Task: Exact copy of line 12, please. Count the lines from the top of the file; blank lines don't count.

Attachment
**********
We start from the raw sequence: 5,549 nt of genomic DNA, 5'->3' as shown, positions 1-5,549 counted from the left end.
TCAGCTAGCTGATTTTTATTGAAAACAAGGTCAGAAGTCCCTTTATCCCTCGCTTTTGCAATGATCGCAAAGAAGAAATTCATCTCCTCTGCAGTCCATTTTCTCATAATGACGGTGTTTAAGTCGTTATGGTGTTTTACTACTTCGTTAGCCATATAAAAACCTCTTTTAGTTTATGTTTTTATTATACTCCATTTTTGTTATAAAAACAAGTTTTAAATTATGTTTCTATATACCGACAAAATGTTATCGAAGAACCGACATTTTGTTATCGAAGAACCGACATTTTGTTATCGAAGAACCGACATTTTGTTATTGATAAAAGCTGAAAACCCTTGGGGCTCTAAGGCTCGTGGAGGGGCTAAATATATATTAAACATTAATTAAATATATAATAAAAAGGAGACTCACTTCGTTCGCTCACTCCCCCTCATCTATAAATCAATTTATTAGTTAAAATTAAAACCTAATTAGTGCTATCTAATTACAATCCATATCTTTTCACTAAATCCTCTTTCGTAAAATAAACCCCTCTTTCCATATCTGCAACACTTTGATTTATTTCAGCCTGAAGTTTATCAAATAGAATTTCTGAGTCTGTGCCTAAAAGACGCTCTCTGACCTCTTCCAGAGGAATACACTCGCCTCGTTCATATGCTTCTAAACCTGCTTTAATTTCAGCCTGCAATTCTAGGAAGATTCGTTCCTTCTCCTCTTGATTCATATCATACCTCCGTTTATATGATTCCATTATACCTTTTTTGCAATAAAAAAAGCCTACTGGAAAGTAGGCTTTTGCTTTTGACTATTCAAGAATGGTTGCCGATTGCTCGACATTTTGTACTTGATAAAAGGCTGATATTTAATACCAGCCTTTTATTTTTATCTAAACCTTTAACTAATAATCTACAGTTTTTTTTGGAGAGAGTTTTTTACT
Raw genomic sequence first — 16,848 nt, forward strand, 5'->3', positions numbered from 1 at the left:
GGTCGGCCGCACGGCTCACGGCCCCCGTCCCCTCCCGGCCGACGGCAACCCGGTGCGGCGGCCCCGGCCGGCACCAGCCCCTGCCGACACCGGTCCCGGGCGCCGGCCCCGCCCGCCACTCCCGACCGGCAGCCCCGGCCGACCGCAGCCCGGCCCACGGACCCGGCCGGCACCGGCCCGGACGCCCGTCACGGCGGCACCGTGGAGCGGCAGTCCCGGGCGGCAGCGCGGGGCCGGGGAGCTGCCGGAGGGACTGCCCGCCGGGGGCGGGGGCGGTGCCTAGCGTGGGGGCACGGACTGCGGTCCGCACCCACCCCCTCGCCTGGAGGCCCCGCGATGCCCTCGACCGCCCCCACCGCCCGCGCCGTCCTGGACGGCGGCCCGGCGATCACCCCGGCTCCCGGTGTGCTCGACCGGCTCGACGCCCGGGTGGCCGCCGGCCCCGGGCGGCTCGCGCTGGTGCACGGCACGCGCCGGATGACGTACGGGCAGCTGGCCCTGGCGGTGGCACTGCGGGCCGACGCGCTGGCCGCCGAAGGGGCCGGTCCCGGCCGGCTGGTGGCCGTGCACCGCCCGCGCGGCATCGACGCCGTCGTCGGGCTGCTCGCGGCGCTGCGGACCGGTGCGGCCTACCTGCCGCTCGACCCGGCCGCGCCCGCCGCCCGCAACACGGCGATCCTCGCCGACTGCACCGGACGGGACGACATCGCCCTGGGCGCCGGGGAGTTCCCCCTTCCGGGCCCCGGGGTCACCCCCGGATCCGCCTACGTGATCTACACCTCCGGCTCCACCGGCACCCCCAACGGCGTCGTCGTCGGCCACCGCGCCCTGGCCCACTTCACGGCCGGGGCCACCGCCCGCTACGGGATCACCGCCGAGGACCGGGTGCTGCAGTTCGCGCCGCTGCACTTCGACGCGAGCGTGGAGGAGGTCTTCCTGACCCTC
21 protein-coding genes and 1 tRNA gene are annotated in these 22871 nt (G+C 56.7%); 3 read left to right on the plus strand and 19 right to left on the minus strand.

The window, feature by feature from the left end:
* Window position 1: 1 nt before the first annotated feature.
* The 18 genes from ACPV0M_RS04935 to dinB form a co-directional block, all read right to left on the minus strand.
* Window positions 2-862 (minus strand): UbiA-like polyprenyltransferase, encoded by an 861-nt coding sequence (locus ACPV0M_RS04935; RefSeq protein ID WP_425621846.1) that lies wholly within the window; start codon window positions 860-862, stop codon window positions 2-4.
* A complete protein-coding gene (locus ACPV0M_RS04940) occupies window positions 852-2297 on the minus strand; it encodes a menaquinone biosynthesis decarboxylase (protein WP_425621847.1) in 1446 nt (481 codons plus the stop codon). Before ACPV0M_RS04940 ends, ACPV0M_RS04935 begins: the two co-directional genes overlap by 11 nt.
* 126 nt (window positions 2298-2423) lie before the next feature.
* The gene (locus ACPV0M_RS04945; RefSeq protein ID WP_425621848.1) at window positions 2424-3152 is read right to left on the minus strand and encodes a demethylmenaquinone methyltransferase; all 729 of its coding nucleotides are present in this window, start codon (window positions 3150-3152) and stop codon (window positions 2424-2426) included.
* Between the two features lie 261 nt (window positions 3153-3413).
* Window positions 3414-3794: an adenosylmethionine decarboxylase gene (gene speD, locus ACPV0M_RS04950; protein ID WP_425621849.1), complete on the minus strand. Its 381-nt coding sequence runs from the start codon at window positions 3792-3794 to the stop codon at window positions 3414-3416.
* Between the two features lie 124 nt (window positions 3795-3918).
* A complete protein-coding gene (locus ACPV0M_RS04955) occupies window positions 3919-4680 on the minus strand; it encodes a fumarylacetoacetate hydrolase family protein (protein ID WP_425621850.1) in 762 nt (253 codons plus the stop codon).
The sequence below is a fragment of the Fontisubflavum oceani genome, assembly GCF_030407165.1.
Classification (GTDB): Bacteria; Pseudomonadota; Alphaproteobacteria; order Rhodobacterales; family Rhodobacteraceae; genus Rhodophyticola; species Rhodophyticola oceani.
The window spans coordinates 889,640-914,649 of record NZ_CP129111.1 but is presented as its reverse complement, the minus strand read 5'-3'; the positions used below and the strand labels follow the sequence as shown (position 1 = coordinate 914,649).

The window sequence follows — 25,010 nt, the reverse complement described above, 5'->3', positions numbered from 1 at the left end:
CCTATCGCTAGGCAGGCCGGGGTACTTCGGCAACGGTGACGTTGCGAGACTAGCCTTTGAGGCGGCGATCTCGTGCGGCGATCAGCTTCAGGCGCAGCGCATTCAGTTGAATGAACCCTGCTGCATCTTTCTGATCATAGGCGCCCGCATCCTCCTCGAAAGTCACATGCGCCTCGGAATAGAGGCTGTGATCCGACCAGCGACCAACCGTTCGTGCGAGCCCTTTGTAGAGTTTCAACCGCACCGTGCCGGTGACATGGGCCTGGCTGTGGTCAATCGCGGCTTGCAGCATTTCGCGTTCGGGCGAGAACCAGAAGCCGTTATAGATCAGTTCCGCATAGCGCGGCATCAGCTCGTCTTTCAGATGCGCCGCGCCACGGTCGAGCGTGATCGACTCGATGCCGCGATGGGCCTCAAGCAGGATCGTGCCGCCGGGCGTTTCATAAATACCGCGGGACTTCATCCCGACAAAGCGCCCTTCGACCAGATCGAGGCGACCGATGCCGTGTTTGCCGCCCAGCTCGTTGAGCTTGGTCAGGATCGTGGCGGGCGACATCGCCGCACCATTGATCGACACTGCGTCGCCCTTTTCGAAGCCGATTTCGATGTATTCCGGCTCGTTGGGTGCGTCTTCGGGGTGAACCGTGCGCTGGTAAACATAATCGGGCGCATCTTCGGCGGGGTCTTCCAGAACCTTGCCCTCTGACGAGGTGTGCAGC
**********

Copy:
* The gene (locus ACPV0M_RS04945; RefSeq protein ID WP_425621848.1) at window positions 2424-3152 is read right to left on the minus strand and encodes a demethylmenaquinone methyltransferase; all 729 of its coding nucleotides are present in this window, start codon (window positions 3150-3152) and stop codon (window positions 2424-2426) included.